Will The Menendez Brothers Ever Get Out Of Prison?

In the 1990s the story of Lyle and Erik Menendez dominated the news cycle for a time. The good-looking, wealthy brothers were charged with killing their parents, José and Mary "Kitty" Menendez, in the family's Beverly Hills home. The ensuing court cases that followed went on to become one of the biggest cases of the late 20th century. According to Biography, it took seven years and three trials before both Menendez brothers were found guilty of murdering their parents and sentenced to life in prison without the possibility of parole.

However, during the trial and in the years that followed some have argued that the brothers didn't deserve their life sentences, with Newsweek reporting that hundreds of thousands of people from around the world — many of them teenagers or young adults who were either very young or not even born when the Menendez brothers were handed their life sentences — have taken to social media platforms like TikTok and sent letters to government officials to argue in favor of the brothers' release.

The Menendez family

One of the aspects of the case that fascinated onlookers was the way the Menendezes seemed to be a well-to-do family and a perfect example of the American Dream coming to fruition. José Menendez had emigrated from Cuba after the Cuban Revolution in the 1950s which saw Fidel Castro's communist government rise to power. He then lived in the attic of his cousin's home until he was able to earn a college scholarship (via Biography).

According to The U.S. Sun, Menedez attended Southern Illinois University and it was there that he met Kitty, and the two married in 1964. Kitty was an elementary school teacher but became a stay-at-home-mother when Lyle and Erik were born. Meanwhile, the family moved to California, where José worked for RCA. He eventually became the head of RCA Records and was a prominent figure in the music industry, in part responsible for signing big-name artists like The Eurythmics and Duran Duran.

By the late-80s, both Lyle and Erik Menendez seemed to have bright futures ahead of them. Lyle was 21 years old and played tennis at Princeton University, while 18-year-old Erik, was a highly ranked tennis player in his own right. In the years leading up to the murders, some cracks started to develop in the family's facade. Lyle was served a suspension from Princeton after being accused of plagiarism, while Erik found himself involved in several burglaries.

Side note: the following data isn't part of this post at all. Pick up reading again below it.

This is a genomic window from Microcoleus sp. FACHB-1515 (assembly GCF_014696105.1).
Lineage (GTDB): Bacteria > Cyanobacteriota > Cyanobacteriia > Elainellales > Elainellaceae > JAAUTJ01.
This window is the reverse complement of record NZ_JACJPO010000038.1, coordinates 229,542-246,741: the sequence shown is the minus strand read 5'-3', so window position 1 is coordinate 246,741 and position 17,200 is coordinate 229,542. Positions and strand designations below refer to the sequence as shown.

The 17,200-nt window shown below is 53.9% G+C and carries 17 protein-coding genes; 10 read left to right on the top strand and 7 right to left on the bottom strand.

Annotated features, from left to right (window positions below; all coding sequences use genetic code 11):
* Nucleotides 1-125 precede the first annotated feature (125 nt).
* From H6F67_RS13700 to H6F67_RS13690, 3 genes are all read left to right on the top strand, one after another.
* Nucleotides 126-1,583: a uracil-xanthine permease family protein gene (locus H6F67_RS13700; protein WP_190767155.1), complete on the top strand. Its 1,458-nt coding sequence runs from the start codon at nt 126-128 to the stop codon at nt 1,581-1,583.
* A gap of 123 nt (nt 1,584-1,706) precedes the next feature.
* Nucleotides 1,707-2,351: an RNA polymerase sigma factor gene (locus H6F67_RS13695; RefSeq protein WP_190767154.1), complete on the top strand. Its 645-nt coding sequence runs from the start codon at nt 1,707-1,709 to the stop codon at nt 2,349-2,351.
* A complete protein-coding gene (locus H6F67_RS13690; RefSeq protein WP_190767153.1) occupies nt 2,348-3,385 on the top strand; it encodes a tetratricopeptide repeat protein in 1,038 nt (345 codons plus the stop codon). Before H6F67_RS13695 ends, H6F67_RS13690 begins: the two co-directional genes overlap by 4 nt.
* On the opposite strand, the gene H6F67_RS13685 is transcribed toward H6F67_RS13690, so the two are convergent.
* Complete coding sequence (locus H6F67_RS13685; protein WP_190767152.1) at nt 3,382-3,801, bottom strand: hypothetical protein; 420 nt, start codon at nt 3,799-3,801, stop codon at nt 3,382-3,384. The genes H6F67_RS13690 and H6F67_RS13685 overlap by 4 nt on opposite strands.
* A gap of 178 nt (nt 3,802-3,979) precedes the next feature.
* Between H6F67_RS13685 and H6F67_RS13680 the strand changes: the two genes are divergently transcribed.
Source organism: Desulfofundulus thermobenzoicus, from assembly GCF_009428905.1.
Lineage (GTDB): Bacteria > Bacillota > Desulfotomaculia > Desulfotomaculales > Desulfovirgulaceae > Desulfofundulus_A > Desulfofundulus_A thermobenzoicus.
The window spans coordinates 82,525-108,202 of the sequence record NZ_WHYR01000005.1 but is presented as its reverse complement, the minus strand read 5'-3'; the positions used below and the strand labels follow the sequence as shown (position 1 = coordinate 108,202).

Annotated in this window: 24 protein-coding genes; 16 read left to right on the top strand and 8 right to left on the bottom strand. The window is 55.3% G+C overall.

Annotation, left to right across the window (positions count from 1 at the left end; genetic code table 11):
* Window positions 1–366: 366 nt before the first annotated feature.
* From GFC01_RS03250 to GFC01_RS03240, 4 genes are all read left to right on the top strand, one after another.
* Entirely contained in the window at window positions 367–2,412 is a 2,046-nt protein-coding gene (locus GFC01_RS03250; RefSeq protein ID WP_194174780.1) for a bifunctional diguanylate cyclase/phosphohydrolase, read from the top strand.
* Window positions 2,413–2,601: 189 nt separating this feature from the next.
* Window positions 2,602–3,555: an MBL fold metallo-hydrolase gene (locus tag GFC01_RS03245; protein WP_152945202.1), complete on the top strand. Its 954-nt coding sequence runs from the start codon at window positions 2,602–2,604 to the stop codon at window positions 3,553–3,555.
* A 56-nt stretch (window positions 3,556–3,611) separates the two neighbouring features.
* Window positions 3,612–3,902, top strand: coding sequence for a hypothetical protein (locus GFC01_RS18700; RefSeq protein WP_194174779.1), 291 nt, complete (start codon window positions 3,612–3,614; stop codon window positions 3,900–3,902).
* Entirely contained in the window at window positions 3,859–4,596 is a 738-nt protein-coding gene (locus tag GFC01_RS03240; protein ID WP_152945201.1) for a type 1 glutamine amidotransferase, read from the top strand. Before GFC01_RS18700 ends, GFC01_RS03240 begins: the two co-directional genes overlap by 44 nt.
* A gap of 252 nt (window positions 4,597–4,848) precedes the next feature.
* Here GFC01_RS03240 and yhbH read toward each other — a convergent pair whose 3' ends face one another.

The Menendez murders

The Menendez family had a house in Beverly Hills that massive stars like Elton John and Michael Jackson have called home at different times. However, it was in that house — in their affluent neighborhood — that José and Kitty were murdered by their sons (via Biography).

According to Town & Country, the brothers were the ones who called the police on August 20, 1989, claiming they found their parents murdered in the family's den. Police arrived and were faced with a gruesome crime scene. José and Kitty Menendez had received so many wounds — fifteen blasts from a pair of shotguns — that they were rendered virtually unrecognizable.

Given the brutal nature of the murder, investigators' first suspicion was that the Menedezes had fallen victim to a mob hit. At the time, The Los Angeles Times even printed a quote from an unnamed source who said "It was definitely a message killing. There's no question it's organized crime." As time went on, it became clear that in some ways it may have been a message killing, just not one carried out by the mafia.

The Menendez brothers tried to move on

Following their parents' death, the Mendez brothers embarked on a lavish spending spree, utilizing their inheritance — estimated by People in 1990 to have been $14 million — to buy Rolex watches, clothes, and cars, stay in high-price, luxury hotels, and even hire bodyguards. They started a company together — Menendez Investment Enterprises — and even voiced political aspirations.